A group of estate agents has launched a new property website to rival Rightmove and Zoopla, which dominate the market.
Called Onthemarket.com, it has been set up by a consortium of estate agency firms from around the UK.
All agents that use the new site to advertise their properties for sale will automatically become part owners of the new business.
But to join, they must agree not to advertise with one of the big two established websites.
Onthemarket.com's chief executive, Ian Springett, spelled out the new site's aggressive approach.
"In order to enter a market where two major players are so dominant, Onthemarket.com member agents commit only to advertise their properties on one other portal," he said.
"In practice, this means in most cases removing their properties from either Rightmove or Zoopla.
"The result is that... as well as losing large amounts of property stock, Rightmove and Zoopla will also suffer a substantial hit to their income," he added.
In response to the start of the new website, Lawrence Hall of Zoopla was scathing.
"This new portal, owned by about one in four High Street estate agents, is a regressive business model trying to stifle innovation at the expense of home sellers up and down the country," he said.
"It creates the single biggest conflict of interest we have ever seen between an agent and their client where the agent is now trying to limit exactly what the seller is paying for - maximum exposure of their property."
The new site says it already has 2,200 estate agents signed up, operating more than 4,600 branches between them.
Many, the new business said, have also agreed to advertise their properties only on the new site for the first 48 hours, before advertising them elsewhere.
Property commentator Henry Pryor said the new website would cause confusion.
"This will make life harder rather than easier in the short term," he said.
"It will make things more frustrating because it won't make it easier or cheaper to find properties to buy or rent."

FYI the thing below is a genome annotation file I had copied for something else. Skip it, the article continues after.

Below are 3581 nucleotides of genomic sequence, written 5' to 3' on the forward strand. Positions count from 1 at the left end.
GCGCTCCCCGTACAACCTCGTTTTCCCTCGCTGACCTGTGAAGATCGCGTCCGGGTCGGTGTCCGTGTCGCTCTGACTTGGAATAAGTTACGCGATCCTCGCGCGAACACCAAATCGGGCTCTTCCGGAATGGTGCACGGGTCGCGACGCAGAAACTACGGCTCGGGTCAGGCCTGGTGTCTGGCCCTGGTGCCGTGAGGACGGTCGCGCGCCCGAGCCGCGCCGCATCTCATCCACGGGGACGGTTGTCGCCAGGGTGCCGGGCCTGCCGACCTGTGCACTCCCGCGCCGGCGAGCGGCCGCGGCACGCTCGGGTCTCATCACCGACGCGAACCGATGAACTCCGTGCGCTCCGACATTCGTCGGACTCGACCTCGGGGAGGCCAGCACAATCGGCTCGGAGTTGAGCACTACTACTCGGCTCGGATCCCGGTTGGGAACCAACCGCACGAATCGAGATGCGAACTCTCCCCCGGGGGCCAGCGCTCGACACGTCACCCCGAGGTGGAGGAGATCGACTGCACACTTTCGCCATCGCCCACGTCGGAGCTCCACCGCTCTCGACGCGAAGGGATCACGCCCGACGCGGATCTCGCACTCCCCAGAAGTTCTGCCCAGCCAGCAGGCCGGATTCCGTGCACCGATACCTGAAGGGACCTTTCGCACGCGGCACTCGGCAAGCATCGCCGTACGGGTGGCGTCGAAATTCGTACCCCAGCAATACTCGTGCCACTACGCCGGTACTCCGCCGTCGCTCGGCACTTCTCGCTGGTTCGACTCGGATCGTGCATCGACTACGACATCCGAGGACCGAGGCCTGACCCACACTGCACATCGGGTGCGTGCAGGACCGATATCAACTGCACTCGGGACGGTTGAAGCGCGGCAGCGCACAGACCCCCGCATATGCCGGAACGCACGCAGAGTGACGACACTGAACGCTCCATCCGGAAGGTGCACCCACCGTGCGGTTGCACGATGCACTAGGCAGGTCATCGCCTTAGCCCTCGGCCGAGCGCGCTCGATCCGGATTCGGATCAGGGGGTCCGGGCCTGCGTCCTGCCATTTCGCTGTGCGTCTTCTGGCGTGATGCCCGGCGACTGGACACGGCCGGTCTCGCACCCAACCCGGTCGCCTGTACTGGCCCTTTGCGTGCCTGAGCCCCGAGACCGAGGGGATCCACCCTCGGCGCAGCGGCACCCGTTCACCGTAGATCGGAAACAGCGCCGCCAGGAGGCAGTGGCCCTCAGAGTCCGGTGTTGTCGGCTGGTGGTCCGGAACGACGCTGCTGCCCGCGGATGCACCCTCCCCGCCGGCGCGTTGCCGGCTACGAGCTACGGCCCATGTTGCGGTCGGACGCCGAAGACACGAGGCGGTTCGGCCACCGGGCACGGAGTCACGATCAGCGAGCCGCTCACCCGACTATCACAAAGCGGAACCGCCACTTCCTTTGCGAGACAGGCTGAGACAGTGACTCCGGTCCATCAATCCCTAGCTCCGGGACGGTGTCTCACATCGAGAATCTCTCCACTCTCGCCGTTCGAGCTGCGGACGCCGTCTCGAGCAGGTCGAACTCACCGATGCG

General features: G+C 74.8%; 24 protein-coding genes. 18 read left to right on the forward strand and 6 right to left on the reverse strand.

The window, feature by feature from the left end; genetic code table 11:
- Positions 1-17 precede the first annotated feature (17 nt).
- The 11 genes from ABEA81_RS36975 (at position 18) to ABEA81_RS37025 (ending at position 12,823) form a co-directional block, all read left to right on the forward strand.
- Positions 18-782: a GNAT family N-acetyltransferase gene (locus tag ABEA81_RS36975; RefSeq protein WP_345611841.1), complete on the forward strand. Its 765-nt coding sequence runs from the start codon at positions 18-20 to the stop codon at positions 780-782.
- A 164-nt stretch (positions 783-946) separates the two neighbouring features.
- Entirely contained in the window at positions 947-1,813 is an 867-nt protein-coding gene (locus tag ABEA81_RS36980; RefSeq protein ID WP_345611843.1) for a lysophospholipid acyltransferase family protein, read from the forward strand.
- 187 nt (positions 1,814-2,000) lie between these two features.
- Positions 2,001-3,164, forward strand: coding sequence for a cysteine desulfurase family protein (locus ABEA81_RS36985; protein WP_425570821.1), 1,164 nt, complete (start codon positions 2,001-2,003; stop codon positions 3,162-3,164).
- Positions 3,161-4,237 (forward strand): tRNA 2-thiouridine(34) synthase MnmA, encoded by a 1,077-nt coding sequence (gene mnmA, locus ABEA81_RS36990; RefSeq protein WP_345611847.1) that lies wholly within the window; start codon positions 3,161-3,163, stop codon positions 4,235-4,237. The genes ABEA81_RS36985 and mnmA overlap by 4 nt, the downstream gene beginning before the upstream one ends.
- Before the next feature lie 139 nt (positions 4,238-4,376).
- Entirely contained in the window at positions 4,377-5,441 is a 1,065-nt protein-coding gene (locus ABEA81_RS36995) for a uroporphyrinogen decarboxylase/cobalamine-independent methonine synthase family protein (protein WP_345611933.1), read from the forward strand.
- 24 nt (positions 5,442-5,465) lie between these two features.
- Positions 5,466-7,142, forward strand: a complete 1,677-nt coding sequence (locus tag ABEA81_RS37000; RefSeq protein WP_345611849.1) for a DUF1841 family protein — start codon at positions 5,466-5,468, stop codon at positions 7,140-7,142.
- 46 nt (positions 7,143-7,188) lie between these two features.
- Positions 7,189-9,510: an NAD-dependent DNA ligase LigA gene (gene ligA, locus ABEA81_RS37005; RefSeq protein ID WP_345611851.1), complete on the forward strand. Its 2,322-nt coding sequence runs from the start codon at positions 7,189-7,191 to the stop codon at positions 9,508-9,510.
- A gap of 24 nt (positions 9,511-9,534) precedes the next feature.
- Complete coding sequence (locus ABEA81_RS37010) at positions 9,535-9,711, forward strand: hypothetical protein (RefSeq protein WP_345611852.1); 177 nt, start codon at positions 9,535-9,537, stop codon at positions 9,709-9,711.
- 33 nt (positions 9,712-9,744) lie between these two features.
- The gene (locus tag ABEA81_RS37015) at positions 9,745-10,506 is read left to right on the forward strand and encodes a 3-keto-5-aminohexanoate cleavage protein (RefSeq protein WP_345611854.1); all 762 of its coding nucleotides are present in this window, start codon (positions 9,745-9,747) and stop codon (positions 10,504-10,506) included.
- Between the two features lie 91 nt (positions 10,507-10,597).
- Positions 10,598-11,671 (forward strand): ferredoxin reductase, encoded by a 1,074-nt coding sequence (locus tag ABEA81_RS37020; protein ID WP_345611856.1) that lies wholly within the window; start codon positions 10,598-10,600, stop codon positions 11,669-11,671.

Their businesses are enormously profitable with Rightmove making annual profits of £104m on a turnover of £140m, and Zoopla making annual profits of £39m on a turnover of £80m.
A big attraction for estate agents who join Onthemarket should be lower fees for advertising properties for sale to to let.
Rightmove said its basic fees were £720 a month for each branch of a sales agency, and £395 ar month for each branch of a lettings agency.
Zoopla said its average fee per agent was £323.
By contrast, Onthemarket said its typical fees for a selling agent might range from £177 a month to £655 a month depending on its location, with central London branches attracting the highest fees.
Its fees for a letting agent will be half that of a selling agent.
Online-only estate agents, with about 2% of the market, will not be allowed to join the new business.
One of them, Alex Gosling of House Simple, denounced the new initiative as a purely protectionist measure by traditional estate agency businesses.
"Onthemarket is the High Street agents' cynical, anti-competitive and desperate reaction to a market that is changing," he said.
"Homeowners are fed up paying the exorbitant fees High Street agents charge for a poor and inflexible service."